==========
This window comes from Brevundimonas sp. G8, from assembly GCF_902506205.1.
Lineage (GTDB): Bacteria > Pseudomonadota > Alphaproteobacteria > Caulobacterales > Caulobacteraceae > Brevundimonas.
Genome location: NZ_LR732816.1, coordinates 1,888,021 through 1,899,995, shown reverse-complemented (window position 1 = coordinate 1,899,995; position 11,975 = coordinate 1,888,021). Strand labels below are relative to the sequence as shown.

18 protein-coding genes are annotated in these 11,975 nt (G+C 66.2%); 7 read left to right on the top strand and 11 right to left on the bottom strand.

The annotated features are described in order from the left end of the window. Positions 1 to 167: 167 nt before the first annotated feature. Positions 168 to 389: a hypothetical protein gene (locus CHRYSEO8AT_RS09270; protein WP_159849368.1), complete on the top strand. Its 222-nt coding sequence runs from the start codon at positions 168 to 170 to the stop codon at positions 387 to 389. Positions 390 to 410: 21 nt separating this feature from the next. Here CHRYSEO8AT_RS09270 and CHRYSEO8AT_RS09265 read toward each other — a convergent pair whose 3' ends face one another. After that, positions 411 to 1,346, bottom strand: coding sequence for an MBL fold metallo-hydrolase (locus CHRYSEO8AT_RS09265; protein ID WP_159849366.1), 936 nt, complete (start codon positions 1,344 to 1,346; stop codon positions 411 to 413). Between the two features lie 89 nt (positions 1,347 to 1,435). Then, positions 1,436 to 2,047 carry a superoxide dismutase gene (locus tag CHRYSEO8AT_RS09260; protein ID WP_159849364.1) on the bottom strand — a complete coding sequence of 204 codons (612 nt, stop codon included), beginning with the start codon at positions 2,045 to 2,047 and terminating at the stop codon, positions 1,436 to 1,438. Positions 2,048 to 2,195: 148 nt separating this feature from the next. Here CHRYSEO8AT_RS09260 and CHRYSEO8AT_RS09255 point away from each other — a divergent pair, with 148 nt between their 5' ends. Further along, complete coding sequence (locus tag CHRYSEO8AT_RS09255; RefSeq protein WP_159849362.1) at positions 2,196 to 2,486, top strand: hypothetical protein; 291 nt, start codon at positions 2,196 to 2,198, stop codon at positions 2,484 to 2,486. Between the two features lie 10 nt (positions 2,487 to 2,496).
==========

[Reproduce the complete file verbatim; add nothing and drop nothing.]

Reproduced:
This window comes from Brevundimonas sp. G8, from assembly GCF_902506205.1.
Lineage (GTDB): Bacteria > Pseudomonadota > Alphaproteobacteria > Caulobacterales > Caulobacteraceae > Brevundimonas.
Genome location: NZ_LR732816.1, coordinates 1,888,021 through 1,899,995, shown reverse-complemented (window position 1 = coordinate 1,899,995; position 11,975 = coordinate 1,888,021). Strand labels below are relative to the sequence as shown.

18 protein-coding genes are annotated in these 11,975 nt (G+C 66.2%); 7 read left to right on the top strand and 11 right to left on the bottom strand.

The annotated features are described in order from the left end of the window. Positions 1 to 167: 167 nt before the first annotated feature. Positions 168 to 389: a hypothetical protein gene (locus CHRYSEO8AT_RS09270; protein WP_159849368.1), complete on the top strand. Its 222-nt coding sequence runs from the start codon at positions 168 to 170 to the stop codon at positions 387 to 389. Positions 390 to 410: 21 nt separating this feature from the next. Here CHRYSEO8AT_RS09270 and CHRYSEO8AT_RS09265 read toward each other — a convergent pair whose 3' ends face one another. After that, positions 411 to 1,346, bottom strand: coding sequence for an MBL fold metallo-hydrolase (locus CHRYSEO8AT_RS09265; protein ID WP_159849366.1), 936 nt, complete (start codon positions 1,344 to 1,346; stop codon positions 411 to 413). Between the two features lie 89 nt (positions 1,347 to 1,435). Then, positions 1,436 to 2,047 carry a superoxide dismutase gene (locus tag CHRYSEO8AT_RS09260; protein ID WP_159849364.1) on the bottom strand — a complete coding sequence of 204 codons (612 nt, stop codon included), beginning with the start codon at positions 2,045 to 2,047 and terminating at the stop codon, positions 1,436 to 1,438. Positions 2,048 to 2,195: 148 nt separating this feature from the next. Here CHRYSEO8AT_RS09260 and CHRYSEO8AT_RS09255 point away from each other — a divergent pair, with 148 nt between their 5' ends. Further along, complete coding sequence (locus tag CHRYSEO8AT_RS09255; RefSeq protein WP_159849362.1) at positions 2,196 to 2,486, top strand: hypothetical protein; 291 nt, start codon at positions 2,196 to 2,198, stop codon at positions 2,484 to 2,486. Between the two features lie 10 nt (positions 2,487 to 2,496).